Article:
Liquid crystal device could allow for fast and reliable laser-beam steering

New device manufacturing process could improve existing laser-based technologies

by Liz Sheeley | Communications and Community Outreach Office

Many innovative technologies developed at MIT Lincoln Laboratory involve steering laser beams to create maps from afar, enhance space communications, or conduct surveillance of ground sites. All current devices used to steer these beams, including gimbals and turrets, are mechanical. These mechanical systems are highly capable but have drawbacks: the higher the performance (accuracy, speed, and aperture size), the greater the mass of the system. The weight of these systems can range from 13 pounds to 250 pounds or more. While these large mechanical systems work, researchers at Lincoln Laboratory and Kent State University's Liquid Crystal Institute are exploring a new option to steer laser beams used by systems integrated on increasingly compact aircraft and satellites. Liquid crystal polarization gratings (LCPGs), also called Pancharatnam phase devices (PPDs), provide desired capabilities, such as light weight, large aperture, wide steering angles, low loss of laser power, and fast switching speed to aim the beam; however, these LCPG beam-steering devices are not yet widely commercially available or fully characterized for demanding applications.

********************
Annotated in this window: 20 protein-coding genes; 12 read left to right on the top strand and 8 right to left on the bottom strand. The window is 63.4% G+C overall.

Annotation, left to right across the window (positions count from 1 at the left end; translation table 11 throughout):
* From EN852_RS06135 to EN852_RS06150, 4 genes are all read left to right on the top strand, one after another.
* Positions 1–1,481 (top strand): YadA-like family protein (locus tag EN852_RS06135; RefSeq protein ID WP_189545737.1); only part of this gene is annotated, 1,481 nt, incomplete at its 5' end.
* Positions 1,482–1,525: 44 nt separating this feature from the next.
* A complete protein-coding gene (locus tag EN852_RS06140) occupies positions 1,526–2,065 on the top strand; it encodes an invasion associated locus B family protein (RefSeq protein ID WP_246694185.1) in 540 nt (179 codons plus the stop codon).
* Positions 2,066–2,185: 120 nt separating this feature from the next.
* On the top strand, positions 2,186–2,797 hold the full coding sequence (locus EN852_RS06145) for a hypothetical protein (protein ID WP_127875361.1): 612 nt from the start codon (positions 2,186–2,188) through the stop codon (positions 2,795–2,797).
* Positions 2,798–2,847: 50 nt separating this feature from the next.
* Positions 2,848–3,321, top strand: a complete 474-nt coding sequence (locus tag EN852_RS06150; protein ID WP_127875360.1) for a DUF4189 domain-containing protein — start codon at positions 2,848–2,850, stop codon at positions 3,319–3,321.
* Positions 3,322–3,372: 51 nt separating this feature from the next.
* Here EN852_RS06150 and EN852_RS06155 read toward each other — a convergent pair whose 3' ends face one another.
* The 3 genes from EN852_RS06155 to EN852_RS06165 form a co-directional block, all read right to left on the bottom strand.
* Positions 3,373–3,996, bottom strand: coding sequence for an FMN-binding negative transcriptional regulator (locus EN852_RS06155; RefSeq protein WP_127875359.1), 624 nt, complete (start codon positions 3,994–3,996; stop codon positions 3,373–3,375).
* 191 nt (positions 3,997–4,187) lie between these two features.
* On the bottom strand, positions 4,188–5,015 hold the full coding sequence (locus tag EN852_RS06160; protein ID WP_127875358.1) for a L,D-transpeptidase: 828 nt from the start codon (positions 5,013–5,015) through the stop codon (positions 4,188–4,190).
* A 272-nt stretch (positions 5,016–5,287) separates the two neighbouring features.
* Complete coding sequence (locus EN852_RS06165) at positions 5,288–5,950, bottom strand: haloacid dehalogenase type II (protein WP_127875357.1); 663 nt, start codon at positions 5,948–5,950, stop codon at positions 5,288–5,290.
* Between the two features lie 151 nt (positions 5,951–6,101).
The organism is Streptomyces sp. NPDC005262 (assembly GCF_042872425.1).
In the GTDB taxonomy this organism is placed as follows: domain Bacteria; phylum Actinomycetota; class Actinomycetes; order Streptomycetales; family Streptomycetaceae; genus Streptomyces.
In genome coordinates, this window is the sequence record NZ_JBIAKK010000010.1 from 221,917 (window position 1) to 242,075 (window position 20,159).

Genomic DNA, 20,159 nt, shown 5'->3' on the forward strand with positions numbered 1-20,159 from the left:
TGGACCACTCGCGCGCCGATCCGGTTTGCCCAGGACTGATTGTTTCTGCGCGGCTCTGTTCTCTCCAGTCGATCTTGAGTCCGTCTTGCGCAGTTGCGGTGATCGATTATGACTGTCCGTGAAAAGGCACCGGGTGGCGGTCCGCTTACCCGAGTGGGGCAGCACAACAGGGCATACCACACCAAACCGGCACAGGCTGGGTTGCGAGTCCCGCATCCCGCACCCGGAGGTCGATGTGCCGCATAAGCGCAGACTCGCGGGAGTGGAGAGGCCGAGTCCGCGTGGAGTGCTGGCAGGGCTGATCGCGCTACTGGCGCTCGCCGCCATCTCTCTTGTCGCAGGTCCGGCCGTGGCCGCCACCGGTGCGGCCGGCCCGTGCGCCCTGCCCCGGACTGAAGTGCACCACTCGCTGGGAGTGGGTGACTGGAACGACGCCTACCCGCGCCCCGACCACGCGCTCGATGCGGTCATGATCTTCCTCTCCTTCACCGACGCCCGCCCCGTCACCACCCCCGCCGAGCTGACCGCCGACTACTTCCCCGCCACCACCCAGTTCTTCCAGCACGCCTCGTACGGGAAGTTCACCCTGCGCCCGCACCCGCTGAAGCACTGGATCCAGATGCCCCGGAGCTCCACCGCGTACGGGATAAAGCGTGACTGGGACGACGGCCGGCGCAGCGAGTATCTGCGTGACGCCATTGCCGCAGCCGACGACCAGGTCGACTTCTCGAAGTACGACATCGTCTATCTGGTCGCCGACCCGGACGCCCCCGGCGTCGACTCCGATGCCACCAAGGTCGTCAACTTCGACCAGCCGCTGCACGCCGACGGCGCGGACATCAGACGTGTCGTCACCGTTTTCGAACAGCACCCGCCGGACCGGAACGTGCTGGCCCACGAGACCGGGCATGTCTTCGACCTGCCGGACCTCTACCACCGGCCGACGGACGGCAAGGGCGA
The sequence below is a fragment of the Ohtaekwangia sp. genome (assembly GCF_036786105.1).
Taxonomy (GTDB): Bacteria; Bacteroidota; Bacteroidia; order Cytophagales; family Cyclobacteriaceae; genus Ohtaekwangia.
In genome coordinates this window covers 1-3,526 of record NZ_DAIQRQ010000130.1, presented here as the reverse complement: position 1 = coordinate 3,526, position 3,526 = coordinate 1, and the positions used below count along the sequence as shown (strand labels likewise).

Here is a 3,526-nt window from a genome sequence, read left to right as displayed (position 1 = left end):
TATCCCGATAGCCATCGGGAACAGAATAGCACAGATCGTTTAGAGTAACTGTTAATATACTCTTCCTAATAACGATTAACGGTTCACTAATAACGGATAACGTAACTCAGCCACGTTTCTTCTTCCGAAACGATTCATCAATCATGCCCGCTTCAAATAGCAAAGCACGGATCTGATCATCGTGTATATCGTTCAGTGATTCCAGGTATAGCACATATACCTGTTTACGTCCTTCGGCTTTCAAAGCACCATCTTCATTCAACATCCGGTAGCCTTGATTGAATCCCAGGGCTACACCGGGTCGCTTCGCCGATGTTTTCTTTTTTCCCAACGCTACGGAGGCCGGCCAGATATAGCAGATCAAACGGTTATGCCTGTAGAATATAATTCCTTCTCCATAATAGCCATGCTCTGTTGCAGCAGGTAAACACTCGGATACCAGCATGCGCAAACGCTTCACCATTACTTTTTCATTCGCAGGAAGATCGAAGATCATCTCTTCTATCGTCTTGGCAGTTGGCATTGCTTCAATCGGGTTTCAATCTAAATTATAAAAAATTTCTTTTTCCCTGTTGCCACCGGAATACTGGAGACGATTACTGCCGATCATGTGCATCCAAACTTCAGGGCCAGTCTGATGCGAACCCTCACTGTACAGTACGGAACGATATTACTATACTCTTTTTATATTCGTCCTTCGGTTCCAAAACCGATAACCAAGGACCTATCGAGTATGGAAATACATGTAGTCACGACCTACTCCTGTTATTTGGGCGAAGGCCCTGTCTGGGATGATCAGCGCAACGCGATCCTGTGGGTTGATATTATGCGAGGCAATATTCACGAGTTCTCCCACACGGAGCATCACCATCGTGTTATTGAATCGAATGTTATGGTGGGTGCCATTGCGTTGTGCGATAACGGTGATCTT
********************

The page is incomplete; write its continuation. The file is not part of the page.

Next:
"These thin-film devices could potentially make laser-based sensors like lidar a lot lighter weight and more agile than current systems and, in turn, could make for new ways of using those sensors like frequently revisiting points of interest rather than scanning a fixed pattern," said Joseph Vornehm, one of the Lincoln Laboratory researchers on the project. "We’re excited to push the boundaries of this technology and understand what the possibilities and limitations are and how those translate into mission opportunities for potential sponsors."

Vornehm, Harold Payson, Shaun Berry, Valerie Finnemeyer, and Brian Roberts from Lincoln Laboratory, along with Kun Gao, Colin McGinty, and Philip Bos from Kent State University, have worked to improve the LCPGs for efficiently steering beams to high angles. The research team is now seeking to combine multiple LCPGs into a full beam-steering system that enables continuous steering instead of pointing the laser at discrete angles. They will present their work at the American Institute of Aeronautics and Astronautics DEFENSE Forum on 25 April 2017 in Maryland.